If there is one player in the women's draw here at the Australian Open who will not be paying too much attention to her prize money it is Maria Sharapova. The world's highest-earning sportswoman banks an estimated $28m (more than £17m) a year, of which the money she earns on the court is all but insignificant.
The 25-year-old Russian has a smart eye for business, however, and the rate at which she has been earning here over the past week is probably matching any of her other commercial interests, including the "Sugarpova" sweets – selling at a handsome $5.99 (£3.70) a bag – which she launched three days before the tournament started.
Sharapova has been on court for just 249 minutes in her first four matches and by reaching the quarter-finals has already guaranteed she will leave Melbourne Park with a cheque for $Aus250,000 (£166,000). Or to put it another way, she has been earning at the rate of $Aus1,000 (£660) a minute.
The Sharapova Express showed no sign of slowing down yesterday as the world No 2 reached the quarter-finals with a crushing 6-1, 6-0 victory over Belgium's Kirsten Flipkens. She has dropped just five games in her four matches, a record for the Australian Open. The only player who has bettered that at any Grand Slam tournament is Mary Pierce, who lost just four games en route to the quarter-finals of the French Open in 1994.
Sharapova's progress is all the more remarkable considering that she arrived here without any competitive matches under her belt, having had to withdraw from two build-up tournaments because of a sore collar- bone.
Despite her lack of on-court time, Sharapova said she saw no need to step up her work on the practice court. "I'm horrible in practice most of the time," she said. "I'm like 'that's a great sign', because I come to the matches and my expectations are quite low. But it depends. Every Grand Slam that I've won or done well at, I've always felt different actually.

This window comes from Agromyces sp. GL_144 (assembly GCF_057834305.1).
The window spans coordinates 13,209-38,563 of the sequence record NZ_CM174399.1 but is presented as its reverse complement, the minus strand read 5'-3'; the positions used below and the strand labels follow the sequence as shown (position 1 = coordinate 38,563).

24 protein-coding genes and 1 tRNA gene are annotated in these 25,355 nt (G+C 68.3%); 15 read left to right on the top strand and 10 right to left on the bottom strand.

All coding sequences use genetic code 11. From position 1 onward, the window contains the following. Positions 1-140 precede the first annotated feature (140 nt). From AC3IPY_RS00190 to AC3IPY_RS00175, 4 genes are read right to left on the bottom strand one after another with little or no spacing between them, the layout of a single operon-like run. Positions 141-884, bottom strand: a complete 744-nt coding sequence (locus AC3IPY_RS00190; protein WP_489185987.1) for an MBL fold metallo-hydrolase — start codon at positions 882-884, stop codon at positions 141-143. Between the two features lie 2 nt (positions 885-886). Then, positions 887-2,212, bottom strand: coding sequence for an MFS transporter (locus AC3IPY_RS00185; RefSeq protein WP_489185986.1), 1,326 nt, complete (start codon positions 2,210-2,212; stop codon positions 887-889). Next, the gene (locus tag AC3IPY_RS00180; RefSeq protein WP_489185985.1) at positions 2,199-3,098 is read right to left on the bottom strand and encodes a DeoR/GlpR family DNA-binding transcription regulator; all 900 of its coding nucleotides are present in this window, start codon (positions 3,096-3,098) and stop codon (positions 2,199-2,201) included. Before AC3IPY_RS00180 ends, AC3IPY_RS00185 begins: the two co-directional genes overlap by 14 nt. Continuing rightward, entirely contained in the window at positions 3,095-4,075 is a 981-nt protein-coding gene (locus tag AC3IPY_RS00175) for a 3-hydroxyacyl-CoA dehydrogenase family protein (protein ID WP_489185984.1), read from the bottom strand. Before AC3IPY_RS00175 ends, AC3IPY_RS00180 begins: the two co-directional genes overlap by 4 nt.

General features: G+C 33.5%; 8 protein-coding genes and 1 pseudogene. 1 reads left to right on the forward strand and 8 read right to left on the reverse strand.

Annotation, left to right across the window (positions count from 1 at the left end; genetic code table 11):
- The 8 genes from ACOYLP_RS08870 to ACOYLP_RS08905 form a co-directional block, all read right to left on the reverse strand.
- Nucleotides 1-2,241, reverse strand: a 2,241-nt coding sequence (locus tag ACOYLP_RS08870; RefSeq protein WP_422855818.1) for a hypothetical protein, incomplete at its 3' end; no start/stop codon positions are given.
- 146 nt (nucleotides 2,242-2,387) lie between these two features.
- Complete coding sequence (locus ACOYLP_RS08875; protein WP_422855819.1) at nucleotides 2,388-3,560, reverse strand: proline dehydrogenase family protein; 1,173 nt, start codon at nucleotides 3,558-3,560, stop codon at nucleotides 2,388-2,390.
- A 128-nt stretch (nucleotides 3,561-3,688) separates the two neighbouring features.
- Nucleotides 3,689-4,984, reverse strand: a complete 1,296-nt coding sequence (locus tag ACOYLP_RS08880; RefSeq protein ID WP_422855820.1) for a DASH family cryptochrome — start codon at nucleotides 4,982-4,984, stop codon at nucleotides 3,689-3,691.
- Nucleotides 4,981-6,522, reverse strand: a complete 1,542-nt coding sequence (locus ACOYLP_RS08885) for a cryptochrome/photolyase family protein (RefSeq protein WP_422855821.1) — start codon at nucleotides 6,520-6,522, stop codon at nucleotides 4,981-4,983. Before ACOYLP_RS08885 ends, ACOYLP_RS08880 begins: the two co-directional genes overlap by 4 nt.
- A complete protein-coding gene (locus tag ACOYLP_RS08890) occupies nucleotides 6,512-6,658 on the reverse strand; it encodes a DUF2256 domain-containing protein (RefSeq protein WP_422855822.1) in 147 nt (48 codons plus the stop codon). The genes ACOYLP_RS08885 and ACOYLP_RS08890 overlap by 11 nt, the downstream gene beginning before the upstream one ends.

"Sometimes I feel like I'm not playing my best tennis in the beginning, but I start playing better. And then a couple that I've won, I felt like I was playing great from the beginning and I was able to carry that through the whole tournament."
Sharapova believes that the work she did in the off-season was more important than anything she might have done in a warm-up event.
"The work that you put in before the tournament is the most important," she said. "What you do in the off-season, you're not going to put this work in during the tournaments. I actually love coming to tournaments. You practise less and just go and play matches. It's like the best-case scenario."
Sharapova has an excellent record in the Australian Open. She has reached the semi-finals or better in five of her last seven appearances and lost in the final in 2007 (to Serena Williams) and in 2012 (to Victoria Azarenka). When she won the title in 2008 she won every match in straight sets despite a draw that she describes as the toughest of her career, having had to beat Lindsay Davenport, Elena Dementieva, Justine Henin, Jelena Jankovic and Ana Ivanovic.
Sharapova now plays Ekaterina Makarova, the world No 19, in the quarter-finals for the second year in a row, having beaten her fellow Russian for the loss of only five games 12 months ago. Makarova, who saves her best Grand Slam performances for Melbourne, reached the last eight with a 7-5, 6-4 win over Angelique Kerber, the world No 5.
The winner of the all-Russian contest will meet Li Na or Agnieszka Radwanska in the semi-finals. Li, who beat Germany's Julia Goerges 7-6, 6-1, also has a good record here, having reached the last four in 2010 and the final in 2011.
However, there has been no player in better form this year than Radwanska, who beat Ivanovic 6-2, 6-4. Radwanska has won all 13 matches she has played in 2013 without dropping a set. The world No 4, who has reached three quarter-finals here but never gone any further, won both her warm-up tournaments, in Sydney and Auckland.
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